Shiny Shelf

True Blood

By Mark Clapham on 15 November 2009

There’s an exceptionally scatological episode of ‘South Park’ where, every time something truly puerile and gross happens, a caption appears on-screen reminding you that it’s an ‘Emmy award winning series’.

Similarly, every time something fantastically graphic and extreme happens in ‘True Blood’ – for example, one of the characters having blood drained from a very delicate place to recover from the side-effects of a drug overdose – it’s worth taking a moment to boggle at the fact that this is Alan Ball’s follow-up to the multi-multi-award winning ‘Six Feet Under’.

While ‘6FU’ was noted for all the usual HBO adult stuff – swearing, sex, etc – and particularly for its frankness in terms of addressing the mechanics of death, it was also noted for its glacial, almost mannered tastefulness. Like the Ball-scripted ‘American Beauty’, think of ‘Six Feet Under’ and chances are your first thought will be of some beautifully composed fade-to-white at the end of a well-observed, slow-moving character scene.

‘True Blood’, on the other hand, is the kind of show which ends a scene on a tongue lapping up thick blood as it oozes out of a neck wound. Tasty!

I’m exaggerating (a little), of course. There are plenty of signs that this is a Ball production, from the uncanny eye for a crushingly embarassing social situation (no-one does difficult silences around the dinner table better than Ball) to the unsparing observation of the rituals of grief.

For all its on-the-nose extremity, ‘True Blood’ is also easily as classy a production as its feted predecessor, from the masterful writing that gives an early episode the energy of non-stop plot progress (when later you realise it was actually an hour of near-solid exposition), to the precise use of locations and music cues.

But there’s definitely a feeling that, having written about so many buttoned-up characters and crushingly realistic situations in the past, Ball is cutting loose with ‘True Blood’, allowing himself the latitude of fantasy and the freedom to write characters who are unrestrained in their impulses.

Of course, while this may make a pleasant change of pace for Ball, it isn’t really his previous work that ‘True Blood’ sets itself against. By accident or design, ‘True Blood’ is the anti-’Twilight’ – whereas Stephanie Meyer’s books-turned-mega-franchise are all tasteful sparkle and chaste romance, ‘True Blood’ (itself based on Charlaine Harris’ book series) gets down and dirty.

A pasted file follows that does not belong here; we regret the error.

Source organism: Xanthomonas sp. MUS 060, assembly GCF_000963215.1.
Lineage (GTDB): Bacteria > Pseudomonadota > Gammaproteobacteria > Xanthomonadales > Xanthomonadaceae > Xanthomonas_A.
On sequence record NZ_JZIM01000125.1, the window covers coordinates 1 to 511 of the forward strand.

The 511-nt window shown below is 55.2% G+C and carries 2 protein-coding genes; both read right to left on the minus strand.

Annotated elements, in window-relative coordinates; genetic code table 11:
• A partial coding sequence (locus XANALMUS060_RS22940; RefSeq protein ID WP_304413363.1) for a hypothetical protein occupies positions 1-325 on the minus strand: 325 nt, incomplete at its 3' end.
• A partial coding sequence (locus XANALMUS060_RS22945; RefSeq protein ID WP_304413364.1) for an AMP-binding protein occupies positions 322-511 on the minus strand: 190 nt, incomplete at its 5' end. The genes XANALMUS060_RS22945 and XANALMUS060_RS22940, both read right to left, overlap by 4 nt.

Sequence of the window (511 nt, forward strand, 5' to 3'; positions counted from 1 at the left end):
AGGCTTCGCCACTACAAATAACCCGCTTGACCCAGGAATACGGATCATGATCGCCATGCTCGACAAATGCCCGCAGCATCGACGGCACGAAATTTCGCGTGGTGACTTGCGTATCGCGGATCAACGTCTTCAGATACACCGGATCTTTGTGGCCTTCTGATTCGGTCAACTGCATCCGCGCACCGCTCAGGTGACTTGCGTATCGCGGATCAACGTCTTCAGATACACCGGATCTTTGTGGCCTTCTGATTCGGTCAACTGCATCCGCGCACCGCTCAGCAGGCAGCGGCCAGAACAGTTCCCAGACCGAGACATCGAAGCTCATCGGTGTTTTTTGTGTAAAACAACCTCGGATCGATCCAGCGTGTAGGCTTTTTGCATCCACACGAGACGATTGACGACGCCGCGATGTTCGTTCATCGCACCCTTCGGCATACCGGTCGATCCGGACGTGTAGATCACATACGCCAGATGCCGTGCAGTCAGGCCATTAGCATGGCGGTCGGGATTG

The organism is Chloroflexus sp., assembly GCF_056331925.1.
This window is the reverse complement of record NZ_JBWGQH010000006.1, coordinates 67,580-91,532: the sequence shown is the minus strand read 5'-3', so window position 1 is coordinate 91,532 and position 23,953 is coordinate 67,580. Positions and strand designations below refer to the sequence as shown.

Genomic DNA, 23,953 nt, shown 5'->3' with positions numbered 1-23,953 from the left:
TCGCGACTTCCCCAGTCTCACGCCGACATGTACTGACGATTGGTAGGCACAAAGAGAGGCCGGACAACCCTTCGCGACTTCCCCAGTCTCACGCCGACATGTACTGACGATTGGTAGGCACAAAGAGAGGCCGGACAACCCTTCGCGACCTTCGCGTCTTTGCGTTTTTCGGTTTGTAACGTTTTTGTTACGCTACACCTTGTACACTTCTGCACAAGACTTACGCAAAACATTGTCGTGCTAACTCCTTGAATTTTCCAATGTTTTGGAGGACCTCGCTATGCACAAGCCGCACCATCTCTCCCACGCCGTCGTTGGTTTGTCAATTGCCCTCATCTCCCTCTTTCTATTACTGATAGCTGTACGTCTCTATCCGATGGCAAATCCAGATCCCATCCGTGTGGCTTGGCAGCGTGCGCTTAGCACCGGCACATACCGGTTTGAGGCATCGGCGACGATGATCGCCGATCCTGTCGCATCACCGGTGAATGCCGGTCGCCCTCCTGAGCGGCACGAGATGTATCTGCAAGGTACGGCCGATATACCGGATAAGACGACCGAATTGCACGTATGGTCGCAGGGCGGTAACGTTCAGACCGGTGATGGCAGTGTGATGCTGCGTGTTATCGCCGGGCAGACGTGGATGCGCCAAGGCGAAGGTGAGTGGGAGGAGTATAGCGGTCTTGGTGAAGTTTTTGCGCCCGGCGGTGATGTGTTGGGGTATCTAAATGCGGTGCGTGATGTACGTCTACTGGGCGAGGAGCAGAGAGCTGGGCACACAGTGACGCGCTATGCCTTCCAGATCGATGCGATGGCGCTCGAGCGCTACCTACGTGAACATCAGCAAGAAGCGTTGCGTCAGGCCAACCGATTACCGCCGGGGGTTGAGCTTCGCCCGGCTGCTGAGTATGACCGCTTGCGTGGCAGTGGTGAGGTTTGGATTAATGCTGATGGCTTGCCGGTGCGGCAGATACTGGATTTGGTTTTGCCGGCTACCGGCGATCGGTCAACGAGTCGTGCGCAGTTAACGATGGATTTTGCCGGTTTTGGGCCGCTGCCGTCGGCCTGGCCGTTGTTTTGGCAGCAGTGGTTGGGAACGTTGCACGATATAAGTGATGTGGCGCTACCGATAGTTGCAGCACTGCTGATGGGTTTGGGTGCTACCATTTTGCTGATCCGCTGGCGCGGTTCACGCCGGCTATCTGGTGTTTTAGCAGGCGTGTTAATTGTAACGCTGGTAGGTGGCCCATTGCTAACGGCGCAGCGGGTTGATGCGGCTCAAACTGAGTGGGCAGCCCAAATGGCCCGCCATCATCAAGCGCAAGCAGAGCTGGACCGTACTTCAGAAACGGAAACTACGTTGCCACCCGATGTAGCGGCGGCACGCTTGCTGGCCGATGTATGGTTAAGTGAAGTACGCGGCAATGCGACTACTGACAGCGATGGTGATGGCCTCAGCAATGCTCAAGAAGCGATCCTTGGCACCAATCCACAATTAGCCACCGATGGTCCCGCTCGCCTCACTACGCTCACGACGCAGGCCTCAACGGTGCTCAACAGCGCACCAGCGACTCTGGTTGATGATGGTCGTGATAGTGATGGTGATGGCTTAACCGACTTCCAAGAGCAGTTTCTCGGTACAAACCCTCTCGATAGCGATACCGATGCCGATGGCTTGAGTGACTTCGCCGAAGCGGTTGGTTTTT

While there’s a slow build to the central romance between vampire Bill and psychic waitress Sookie Stackhouse, we’re never in any doubt of the passions running just below the surface of their polite courtship. Elsewhere, restraint is pretty much non-existent, with all manner of explicit shennanigans going on. In particular, Sookie’s no-good brother Jason has no self control whatsoever, and gets himself into all manner of trouble in the process.

(Jason is a great creation, by the way – if he was just a common-or-garden jerk, he’d just be annoying, but he’s such an epically shabby, shameless, self-centred little prick of a disaster area that he ends up being superbly entertaining and almost endearing.)

‘True Blood’ is a ridiculously enjoyable stew of high-class schlock – it somehow manages to be a graphic horror fantasy full of sex scenes and made-up drugs, while also being a beautifully written, acted and produced drama with sympathetic characters and relatable situations. Hot stuff.

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By Mark Clapham

Mark Clapham is a Devon-based writer and editor. You can find out more about him at the egotistically named

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